Propaganda and Dreams: Photographing the 1930s in the USSR and the US

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Propaganda and Dreams: Photographing the 1930s in the USSR and the US

Zurich: Edition Stemmle, 1999. 224 pp.; 250 b/w ills. $55

Exhibition schedule: Corcoran Gallery of Art, Washington, D.C.July 3 to October 3, 1999; International Center of Photography, New York, October 20, 1999-February 13, 2000; Regional Fine Arts Museum, Samara, May 25-June 18, 2000; State Pushkin Fine Arts Museum, Moscow, June 26-August 6, 2000; State Russian Museum, St. Petersburg, September 15-November 1, 2000

Propaganda and Dreams: Photographing the 1930s in the USSR and US, an exhibition organized by Leah Bendavid-Val for the Corcoran Gallery of Art, Washington, D.C., which traveled to the International Center of Photography in New York City, takes on two of the most significant state-supported photo initiatives: work produced by American photographers for the Farm Security Agency during the Depression, and by Soviet photojournalists employed by state publishing agencies. Bendavid-Val, a senior editor at National Geographic Books, selected approximately 115 American images, primarily from the FSA Archives in the Prints and Photographs Division at the Library of Congress, and another 115 Soviet photographs gathered largely from the collections of both Russian news agencies and from those of the photojournalists and their families themselves.

The pairing is a compelling one. Both the American and Soviet images stand as concerted efforts at political persuasion: to encourage support for New Deal policies in the United States, and participation in building the socialist state in the Soviet Union. And both function as particularly modern forms of visual propaganda, a symptom of the startling insight, catalyzed by the development of new information technologies and the extremes of post-World War I politics, that mass politics requires mass communication.

Propaganda and Dreams reminds us how unusual it is for an exhibition to have a truly comparative framework. Several multilocale exhibitions such as Berlin-Moskau and ParisMoscou have investigated the creative exchange and influence between artists working in those respective places,1 but I am hard pressed to think of an exhibition that asks us to compare simultaneous and relatively isolated practices. The specific pairing of photographic work from Franklin Delano Roosevelt's America and Stalin's Russia shown here is very much a post-Cold War product. The diminished threat of the evil empire seems to have allowed us to abandon a myth of polar difference in order to ask if we might not be much like them. Taking Socialist Realist work seriously as a type of artistic practice is likewise a relatively new thing. Propaganda and Dreams joins a handful of recent exhibitions (the Hayward Gallery's Art and Power, P.S. 1's Aesthetic Arsenal, and the Museum Folkwang Essen's Glaube, Hoffnung, Anpassung) in interrogating Socialist Realism as a problem of visual representation.2 Propaganda and Dreams distinguishes itself from these exhibitions through both its focus on the camera image and its movement between First World and Second World political spheres, and thus offers an important analytic framework for considering issues of photography as social document in both historical and national perspective.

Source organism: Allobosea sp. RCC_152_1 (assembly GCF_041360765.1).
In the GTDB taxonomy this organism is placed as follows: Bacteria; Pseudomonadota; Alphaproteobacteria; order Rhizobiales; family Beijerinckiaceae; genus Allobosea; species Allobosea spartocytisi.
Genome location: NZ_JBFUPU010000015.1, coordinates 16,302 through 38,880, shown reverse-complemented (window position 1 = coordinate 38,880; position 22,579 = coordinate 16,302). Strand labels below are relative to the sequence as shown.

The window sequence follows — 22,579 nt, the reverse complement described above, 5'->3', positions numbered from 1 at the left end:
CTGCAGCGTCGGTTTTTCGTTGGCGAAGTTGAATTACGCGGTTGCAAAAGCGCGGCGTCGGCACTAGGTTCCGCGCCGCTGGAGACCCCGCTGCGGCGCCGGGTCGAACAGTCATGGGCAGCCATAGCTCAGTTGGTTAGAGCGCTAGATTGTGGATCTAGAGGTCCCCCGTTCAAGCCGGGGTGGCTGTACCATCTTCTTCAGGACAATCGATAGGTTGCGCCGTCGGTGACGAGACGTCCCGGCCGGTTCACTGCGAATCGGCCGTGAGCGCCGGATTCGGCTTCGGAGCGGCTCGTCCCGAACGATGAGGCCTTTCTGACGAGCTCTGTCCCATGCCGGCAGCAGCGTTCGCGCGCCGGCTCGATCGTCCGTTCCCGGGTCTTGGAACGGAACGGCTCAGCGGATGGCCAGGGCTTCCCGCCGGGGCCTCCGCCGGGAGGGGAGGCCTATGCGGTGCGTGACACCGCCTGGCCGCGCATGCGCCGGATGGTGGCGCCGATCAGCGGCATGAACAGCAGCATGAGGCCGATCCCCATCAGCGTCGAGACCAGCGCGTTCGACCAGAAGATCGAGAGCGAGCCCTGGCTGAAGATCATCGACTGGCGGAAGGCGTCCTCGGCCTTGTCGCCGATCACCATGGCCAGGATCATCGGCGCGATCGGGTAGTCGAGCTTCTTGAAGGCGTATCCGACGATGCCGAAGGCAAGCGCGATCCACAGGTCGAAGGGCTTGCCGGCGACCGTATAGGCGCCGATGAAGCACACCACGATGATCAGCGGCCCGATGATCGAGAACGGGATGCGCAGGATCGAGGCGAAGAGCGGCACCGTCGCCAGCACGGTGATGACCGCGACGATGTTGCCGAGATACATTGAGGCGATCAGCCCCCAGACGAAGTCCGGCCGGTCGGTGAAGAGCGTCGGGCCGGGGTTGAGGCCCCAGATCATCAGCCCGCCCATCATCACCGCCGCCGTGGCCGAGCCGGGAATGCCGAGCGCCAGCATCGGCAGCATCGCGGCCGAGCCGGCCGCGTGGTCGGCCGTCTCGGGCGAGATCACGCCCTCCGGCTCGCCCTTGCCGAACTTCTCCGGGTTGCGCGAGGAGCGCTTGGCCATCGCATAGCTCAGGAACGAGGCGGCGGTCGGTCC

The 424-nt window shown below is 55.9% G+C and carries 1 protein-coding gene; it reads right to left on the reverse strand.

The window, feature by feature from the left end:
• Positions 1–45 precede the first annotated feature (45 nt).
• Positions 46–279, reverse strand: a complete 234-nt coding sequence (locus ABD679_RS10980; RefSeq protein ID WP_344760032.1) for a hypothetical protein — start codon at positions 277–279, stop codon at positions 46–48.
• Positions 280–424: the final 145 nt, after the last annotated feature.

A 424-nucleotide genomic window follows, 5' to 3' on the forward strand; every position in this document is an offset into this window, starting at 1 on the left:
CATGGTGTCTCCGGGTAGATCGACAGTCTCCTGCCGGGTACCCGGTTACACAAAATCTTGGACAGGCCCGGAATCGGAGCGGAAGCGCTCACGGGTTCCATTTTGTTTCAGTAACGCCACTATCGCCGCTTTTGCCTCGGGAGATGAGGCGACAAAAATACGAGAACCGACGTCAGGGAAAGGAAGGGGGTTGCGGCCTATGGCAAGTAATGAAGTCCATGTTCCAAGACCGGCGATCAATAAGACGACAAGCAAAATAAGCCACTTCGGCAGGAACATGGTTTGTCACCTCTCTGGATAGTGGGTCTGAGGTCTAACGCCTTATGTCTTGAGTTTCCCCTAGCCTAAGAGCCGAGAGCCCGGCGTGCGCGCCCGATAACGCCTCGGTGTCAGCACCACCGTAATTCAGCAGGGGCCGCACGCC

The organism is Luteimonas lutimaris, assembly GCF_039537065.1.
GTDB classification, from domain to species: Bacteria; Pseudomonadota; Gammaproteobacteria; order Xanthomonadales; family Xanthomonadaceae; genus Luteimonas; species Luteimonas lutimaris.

Propaganda and Dreams's novel comparative aim is insistently asserted in the structure of the exhibition itself. Side-by-side pairings of Soviet and American images fill the first gallery; work from the two countries is separated in the next galleries; and then a small, final gallery brings them together again facing each other across the room. The catalogue offers a similar structure: a group of paired images called "A Comparative Portfolio," followed by separate Soviet and American sections.

The exhibition opens with teamed images by Soviet Arkady Shaikhet and sometime-FSA photographer Dorothea Lange, each showing a mother nursing her child out-of-doors, and not far from the site of labor. …